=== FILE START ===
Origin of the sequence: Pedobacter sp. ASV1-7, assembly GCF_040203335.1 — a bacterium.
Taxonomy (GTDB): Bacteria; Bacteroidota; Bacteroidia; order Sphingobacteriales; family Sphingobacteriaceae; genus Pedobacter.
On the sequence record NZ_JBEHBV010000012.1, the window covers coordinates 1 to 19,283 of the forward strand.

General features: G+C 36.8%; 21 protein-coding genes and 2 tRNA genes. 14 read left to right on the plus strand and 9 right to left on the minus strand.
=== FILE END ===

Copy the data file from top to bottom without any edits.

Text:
Origin of the sequence: Pedobacter sp. ASV1-7, assembly GCF_040203335.1 — a bacterium.
Taxonomy (GTDB): Bacteria; Bacteroidota; Bacteroidia; order Sphingobacteriales; family Sphingobacteriaceae; genus Pedobacter.
On the sequence record NZ_JBEHBV010000012.1, the window covers coordinates 1 to 19,283 of the forward strand.

General features: G+C 36.8%; 21 protein-coding genes and 2 tRNA genes. 14 read left to right on the plus strand and 9 right to left on the minus strand.